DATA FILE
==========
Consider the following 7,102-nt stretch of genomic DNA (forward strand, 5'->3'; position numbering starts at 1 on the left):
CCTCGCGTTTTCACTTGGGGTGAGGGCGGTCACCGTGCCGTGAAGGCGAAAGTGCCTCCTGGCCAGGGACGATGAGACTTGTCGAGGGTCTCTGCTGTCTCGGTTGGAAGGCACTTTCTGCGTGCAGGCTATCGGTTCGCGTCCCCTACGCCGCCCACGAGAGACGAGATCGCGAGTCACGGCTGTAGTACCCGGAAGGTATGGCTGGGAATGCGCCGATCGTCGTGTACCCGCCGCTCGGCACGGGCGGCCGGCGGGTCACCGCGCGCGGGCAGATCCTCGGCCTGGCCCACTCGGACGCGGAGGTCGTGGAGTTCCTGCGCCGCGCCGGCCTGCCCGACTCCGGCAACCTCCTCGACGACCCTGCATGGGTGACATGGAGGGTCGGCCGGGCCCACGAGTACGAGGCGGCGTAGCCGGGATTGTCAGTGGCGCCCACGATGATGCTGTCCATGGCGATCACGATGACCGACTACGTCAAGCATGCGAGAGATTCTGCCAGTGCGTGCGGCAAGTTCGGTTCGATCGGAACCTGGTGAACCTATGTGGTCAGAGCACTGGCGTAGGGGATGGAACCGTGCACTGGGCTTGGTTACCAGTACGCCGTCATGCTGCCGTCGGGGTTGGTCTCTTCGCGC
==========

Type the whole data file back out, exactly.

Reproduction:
Consider the following 7,102-nt stretch of genomic DNA (forward strand, 5'->3'; position numbering starts at 1 on the left):
CCTCGCGTTTTCACTTGGGGTGAGGGCGGTCACCGTGCCGTGAAGGCGAAAGTGCCTCCTGGCCAGGGACGATGAGACTTGTCGAGGGTCTCTGCTGTCTCGGTTGGAAGGCACTTTCTGCGTGCAGGCTATCGGTTCGCGTCCCCTACGCCGCCCACGAGAGACGAGATCGCGAGTCACGGCTGTAGTACCCGGAAGGTATGGCTGGGAATGCGCCGATCGTCGTGTACCCGCCGCTCGGCACGGGCGGCCGGCGGGTCACCGCGCGCGGGCAGATCCTCGGCCTGGCCCACTCGGACGCGGAGGTCGTGGAGTTCCTGCGCCGCGCCGGCCTGCCCGACTCCGGCAACCTCCTCGACGACCCTGCATGGGTGACATGGAGGGTCGGCCGGGCCCACGAGTACGAGGCGGCGTAGCCGGGATTGTCAGTGGCGCCCACGATGATGCTGTCCATGGCGATCACGATGACCGACTACGTCAAGCATGCGAGAGATTCTGCCAGTGCGTGCGGCAAGTTCGGTTCGATCGGAACCTGGTGAACCTATGTGGTCAGAGCACTGGCGTAGGGGATGGAACCGTGCACTGGGCTTGGTTACCAGTACGCCGTCATGCTGCCGTCGGGGTTGGTCTCTTCGCGC